New York State Education Commissioner Betty Rosa ordered the Great Neck School District to expunge a Great Neck South High School student’s disciplinary record in a sharply critical ruling released last week.
Rosa called the suspension of the student, 16, in connection with a security breach last December “shocking to the conscience.”
“Nowhere does it suggest that students are responsible for the security of school buildings—and nor should they be,” Rosa said.
The student had been deemed responsible for aiding armed intruders who entered the school in December and faced suspension for the rest of the school year.
Superintendent Kenneth Bossert said in a statement to Blank Slate Media that he had received Rosa’s decision, but could not comment “out of respect for our students’ rights and privacy (guided by FERPA).”
He said he would comply with the “Commissioner’s directive.”
Bossert also said “there have been no administrative changes based on this incident. I remain committed to investigating the matter in its entirety and reviewing with all parties involved. Appropriate outreach has been made to review the matter.”
He added that “any and all security/procedural enhancements that are deemed appropriate have already been implemented or will be for the coming school year.”
The suspended student, whose identity was not released, was in the lunchroom when he spotted two of the nine intruders, all teens from Queens. The student assumed the intruders attended Great Neck South, the hearing decision said.
Then, “according to the student, the non-students indicated that they had weapons and would use them against the student if he told anyone,” the ruling reads. “The student further testified that some of the non-students showed him a video of them assaulting someone. At approximately 1:00 p.m., at the request of the non-students, the student. The two intruders planned to visit the girlfriend of one of the students and “confront” another student, according to the decision.
After the school day ended, the intruders were discovered by the high school administration and surveillance footage showed the student escorting one of the intruders to the locker room.
Two underage individuals faced charges of felony burglary as well as criminal possession of a weapon.
One of them was charged due to the possession of a butterfly knife, while the other faced charges for being in possession of a stun gun. When searched, one had a TASER and pepper spray while a second had a TASER and a butterfly knife.
The student had a meeting with both the principal and assistant principal on Dec. 19. At the principal’s request, the student drafted a written statement detailing his involvement in the incident.
Subsequently, the principal imposed a five-day suspension on the student.
In response to the security breach, the district initiated an internal inquiry, introduced supplementary security protocols, and terminated the services of a contracted security guard within the district.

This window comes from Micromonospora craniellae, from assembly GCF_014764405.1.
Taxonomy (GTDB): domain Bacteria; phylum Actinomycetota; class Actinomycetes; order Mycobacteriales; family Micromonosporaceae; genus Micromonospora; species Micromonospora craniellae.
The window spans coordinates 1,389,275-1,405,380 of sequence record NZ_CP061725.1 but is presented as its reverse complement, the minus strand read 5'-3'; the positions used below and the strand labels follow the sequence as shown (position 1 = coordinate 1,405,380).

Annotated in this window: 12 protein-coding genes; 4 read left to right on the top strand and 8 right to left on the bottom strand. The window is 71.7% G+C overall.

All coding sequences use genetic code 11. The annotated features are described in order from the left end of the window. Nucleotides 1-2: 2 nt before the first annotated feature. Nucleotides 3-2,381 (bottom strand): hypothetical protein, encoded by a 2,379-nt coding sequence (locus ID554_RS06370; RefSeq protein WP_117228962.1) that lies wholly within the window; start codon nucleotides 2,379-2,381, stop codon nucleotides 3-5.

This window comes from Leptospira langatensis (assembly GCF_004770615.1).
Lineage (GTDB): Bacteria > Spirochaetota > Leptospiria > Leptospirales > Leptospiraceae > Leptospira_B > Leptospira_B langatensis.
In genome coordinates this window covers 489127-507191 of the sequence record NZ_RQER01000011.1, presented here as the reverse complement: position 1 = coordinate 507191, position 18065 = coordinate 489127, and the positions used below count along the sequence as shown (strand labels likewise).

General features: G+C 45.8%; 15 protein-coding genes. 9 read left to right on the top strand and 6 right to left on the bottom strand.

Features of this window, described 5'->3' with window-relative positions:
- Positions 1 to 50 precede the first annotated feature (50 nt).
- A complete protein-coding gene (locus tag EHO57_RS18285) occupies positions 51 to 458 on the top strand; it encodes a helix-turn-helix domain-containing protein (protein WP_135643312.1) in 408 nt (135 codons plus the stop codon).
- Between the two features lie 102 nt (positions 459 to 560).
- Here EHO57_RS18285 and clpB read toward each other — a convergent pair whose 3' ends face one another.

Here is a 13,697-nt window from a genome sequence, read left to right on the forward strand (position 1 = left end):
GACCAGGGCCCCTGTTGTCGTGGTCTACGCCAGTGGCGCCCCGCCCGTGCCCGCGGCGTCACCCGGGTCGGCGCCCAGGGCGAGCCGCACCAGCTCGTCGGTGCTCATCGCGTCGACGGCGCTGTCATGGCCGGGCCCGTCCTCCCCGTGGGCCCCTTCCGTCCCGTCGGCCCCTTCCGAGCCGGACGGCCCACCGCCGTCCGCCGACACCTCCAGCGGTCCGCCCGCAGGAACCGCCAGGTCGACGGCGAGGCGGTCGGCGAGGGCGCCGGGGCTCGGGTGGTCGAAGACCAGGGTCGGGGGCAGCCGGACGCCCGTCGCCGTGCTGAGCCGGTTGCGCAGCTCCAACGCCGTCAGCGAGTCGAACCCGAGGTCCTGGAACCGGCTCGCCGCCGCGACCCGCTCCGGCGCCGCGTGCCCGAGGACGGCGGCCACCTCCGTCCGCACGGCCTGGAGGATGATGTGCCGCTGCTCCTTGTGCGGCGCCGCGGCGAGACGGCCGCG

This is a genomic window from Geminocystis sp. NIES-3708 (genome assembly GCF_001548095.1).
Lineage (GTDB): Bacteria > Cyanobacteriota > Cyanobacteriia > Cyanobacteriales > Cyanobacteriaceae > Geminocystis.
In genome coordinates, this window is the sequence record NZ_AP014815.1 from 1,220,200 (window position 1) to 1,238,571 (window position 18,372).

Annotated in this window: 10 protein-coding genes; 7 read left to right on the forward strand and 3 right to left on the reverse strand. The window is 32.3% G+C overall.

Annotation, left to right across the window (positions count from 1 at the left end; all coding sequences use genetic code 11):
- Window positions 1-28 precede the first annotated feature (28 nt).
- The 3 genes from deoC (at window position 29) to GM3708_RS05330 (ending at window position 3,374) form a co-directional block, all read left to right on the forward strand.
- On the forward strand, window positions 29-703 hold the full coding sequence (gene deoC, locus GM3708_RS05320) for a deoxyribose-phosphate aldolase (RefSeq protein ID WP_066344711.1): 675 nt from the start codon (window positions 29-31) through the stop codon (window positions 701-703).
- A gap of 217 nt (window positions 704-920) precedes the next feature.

On Jan. 3, the district organized a hearing for an extended suspension to address the student’s behavior, charging them with engaging in disorderly/disruptive conduct and endangering the safety, morals, health, or welfare of himself or others.
Following the hearing’s conclusion, hearing officer Richard Thompson determined the student’s innocence regarding one charge but declared the student guilty of the second charge.
Thompson recommended a suspension until June 30. This suggestion was later adopted by the superintendent in a decision dated Jan. 6.
In April, after an appeal from the student’s father, Elmer Rodriguez. to the state, the student was placed back in school against the written wishes of the district. The district then sent him to its alternative high school, but Rosa overruled that decision as well.
Rodriguez argued that the hearing officer improperly determined the student’s testimony lacked credibility, according to Rosa’s decision. He said he was also denied the chance to cross-examine witnesses and present his son’s side of the story.
The father also disputed the reliability and adequacy of the evidence presented by the district, a substantial portion of which was based on hearsay or double hearsay, he contended.
For relief, the father sought the removal of the short-term and long-term suspensions from the student’s record.
The Board of Education said the student’s guilt had been proven and the suspension was reasonable based on the misconduct.
Education Law states that “no student may be suspended in excess of five school days unless the student and person in parental relation to the student have an opportunity for a fair hearing, upon reasonable notice, at which the student has the right to be represented by counsel, to question witnesses who testify against the student, and to present witnesses and other evidence on his or her own behalf.”
At the hearing, the student admitted to walking one of the intruders to a room but said, “If I went anywhere, if I told anybody, if I, you know, escaped from them per se, they might have tried to hurt me later on, like, they had said they would. And they told me to bring him to the locker room. I didn’t go on my own will.”
Thompson said during the hearing that the student’s claim was “not believable.”
Rosa wrote in her ruling that Thompson’s findings are “grounded in unsupported assumptions about what a reasonable student should have done rather than the evidence in the record.”
She also wrote at the end of her ruling that the student was under no legal duty to inform an adult of the non-students presence. And that, “his culpability in this incident was minimal. His escorting of a single non-student under threat of violence pales in comparison to respondent’s inability to prevent, or discover, the unauthorized entry of nine non-students into one of its high schools.”